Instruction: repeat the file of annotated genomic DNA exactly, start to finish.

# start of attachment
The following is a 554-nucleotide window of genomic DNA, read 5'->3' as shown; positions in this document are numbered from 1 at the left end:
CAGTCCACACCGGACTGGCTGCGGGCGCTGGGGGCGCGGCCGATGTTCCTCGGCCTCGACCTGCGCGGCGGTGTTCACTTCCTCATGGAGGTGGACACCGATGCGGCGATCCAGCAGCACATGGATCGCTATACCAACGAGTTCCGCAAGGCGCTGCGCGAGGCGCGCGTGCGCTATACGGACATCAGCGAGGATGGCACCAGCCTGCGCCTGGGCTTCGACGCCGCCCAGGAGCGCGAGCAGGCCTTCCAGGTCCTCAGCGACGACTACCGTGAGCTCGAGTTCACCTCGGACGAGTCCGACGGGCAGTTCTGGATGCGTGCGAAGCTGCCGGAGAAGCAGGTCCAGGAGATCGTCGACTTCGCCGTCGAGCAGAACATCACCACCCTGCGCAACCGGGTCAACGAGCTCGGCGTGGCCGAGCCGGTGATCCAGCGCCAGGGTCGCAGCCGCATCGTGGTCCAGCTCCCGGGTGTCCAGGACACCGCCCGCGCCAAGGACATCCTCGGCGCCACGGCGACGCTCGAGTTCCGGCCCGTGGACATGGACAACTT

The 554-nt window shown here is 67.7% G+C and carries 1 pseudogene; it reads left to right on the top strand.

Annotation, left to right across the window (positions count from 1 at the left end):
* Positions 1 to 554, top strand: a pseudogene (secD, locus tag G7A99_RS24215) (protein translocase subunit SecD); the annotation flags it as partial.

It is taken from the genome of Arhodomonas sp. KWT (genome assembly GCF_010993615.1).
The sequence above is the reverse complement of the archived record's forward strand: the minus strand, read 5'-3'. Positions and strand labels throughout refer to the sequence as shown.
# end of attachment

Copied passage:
The following is a 554-nucleotide window of genomic DNA, read 5'->3' as shown; positions in this document are numbered from 1 at the left end:
CAGTCCACACCGGACTGGCTGCGGGCGCTGGGGGCGCGGCCGATGTTCCTCGGCCTCGACCTGCGCGGCGGTGTTCACTTCCTCATGGAGGTGGACACCGATGCGGCGATCCAGCAGCACATGGATCGCTATACCAACGAGTTCCGCAAGGCGCTGCGCGAGGCGCGCGTGCGCTATACGGACATCAGCGAGGATGGCACCAGCCTGCGCCTGGGCTTCGACGCCGCCCAGGAGCGCGAGCAGGCCTTCCAGGTCCTCAGCGACGACTACCGTGAGCTCGAGTTCACCTCGGACGAGTCCGACGGGCAGTTCTGGATGCGTGCGAAGCTGCCGGAGAAGCAGGTCCAGGAGATCGTCGACTTCGCCGTCGAGCAGAACATCACCACCCTGCGCAACCGGGTCAACGAGCTCGGCGTGGCCGAGCCGGTGATCCAGCGCCAGGGTCGCAGCCGCATCGTGGTCCAGCTCCCGGGTGTCCAGGACACCGCCCGCGCCAAGGACATCCTCGGCGCCACGGCGACGCTCGAGTTCCGGCCCGTGGACATGGACAACTT

The 554-nt window shown here is 67.7% G+C and carries 1 pseudogene; it reads left to right on the top strand.

Annotation, left to right across the window (positions count from 1 at the left end):
* Positions 1 to 554, top strand: a pseudogene (secD, locus tag G7A99_RS24215) (protein translocase subunit SecD); the annotation flags it as partial.

It is taken from the genome of Arhodomonas sp. KWT (genome assembly GCF_010993615.1).
The sequence above is the reverse complement of the archived record's forward strand: the minus strand, read 5'-3'. Positions and strand labels throughout refer to the sequence as shown.